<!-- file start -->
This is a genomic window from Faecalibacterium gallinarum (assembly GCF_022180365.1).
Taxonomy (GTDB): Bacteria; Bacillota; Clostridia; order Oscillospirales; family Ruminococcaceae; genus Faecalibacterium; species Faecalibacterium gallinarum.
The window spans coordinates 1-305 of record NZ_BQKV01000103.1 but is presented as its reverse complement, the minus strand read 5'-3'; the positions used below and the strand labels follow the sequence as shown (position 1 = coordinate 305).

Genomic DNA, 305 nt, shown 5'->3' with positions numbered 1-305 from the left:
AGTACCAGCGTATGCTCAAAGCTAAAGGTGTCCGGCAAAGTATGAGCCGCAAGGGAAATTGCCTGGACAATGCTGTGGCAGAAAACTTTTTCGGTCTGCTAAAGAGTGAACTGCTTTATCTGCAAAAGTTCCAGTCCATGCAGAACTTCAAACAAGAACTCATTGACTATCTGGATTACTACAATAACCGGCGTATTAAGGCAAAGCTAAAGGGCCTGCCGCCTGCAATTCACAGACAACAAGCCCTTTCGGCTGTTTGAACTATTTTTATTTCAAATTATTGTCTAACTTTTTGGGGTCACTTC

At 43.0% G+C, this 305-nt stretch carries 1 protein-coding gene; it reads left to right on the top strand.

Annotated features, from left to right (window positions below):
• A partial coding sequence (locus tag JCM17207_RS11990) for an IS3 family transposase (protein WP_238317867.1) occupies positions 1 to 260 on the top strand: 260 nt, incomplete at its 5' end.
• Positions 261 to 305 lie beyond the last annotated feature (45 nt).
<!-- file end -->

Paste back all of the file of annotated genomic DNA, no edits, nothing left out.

This is a genomic window from Faecalibacterium gallinarum (assembly GCF_022180365.1).
Taxonomy (GTDB): Bacteria; Bacillota; Clostridia; order Oscillospirales; family Ruminococcaceae; genus Faecalibacterium; species Faecalibacterium gallinarum.
The window spans coordinates 1-305 of record NZ_BQKV01000103.1 but is presented as its reverse complement, the minus strand read 5'-3'; the positions used below and the strand labels follow the sequence as shown (position 1 = coordinate 305).

Genomic DNA, 305 nt, shown 5'->3' with positions numbered 1-305 from the left:
AGTACCAGCGTATGCTCAAAGCTAAAGGTGTCCGGCAAAGTATGAGCCGCAAGGGAAATTGCCTGGACAATGCTGTGGCAGAAAACTTTTTCGGTCTGCTAAAGAGTGAACTGCTTTATCTGCAAAAGTTCCAGTCCATGCAGAACTTCAAACAAGAACTCATTGACTATCTGGATTACTACAATAACCGGCGTATTAAGGCAAAGCTAAAGGGCCTGCCGCCTGCAATTCACAGACAACAAGCCCTTTCGGCTGTTTGAACTATTTTTATTTCAAATTATTGTCTAACTTTTTGGGGTCACTTC

At 43.0% G+C, this 305-nt stretch carries 1 protein-coding gene; it reads left to right on the top strand.

Annotated features, from left to right (window positions below):
• A partial coding sequence (locus tag JCM17207_RS11990) for an IS3 family transposase (protein WP_238317867.1) occupies positions 1 to 260 on the top strand: 260 nt, incomplete at its 5' end.
• Positions 261 to 305 lie beyond the last annotated feature (45 nt).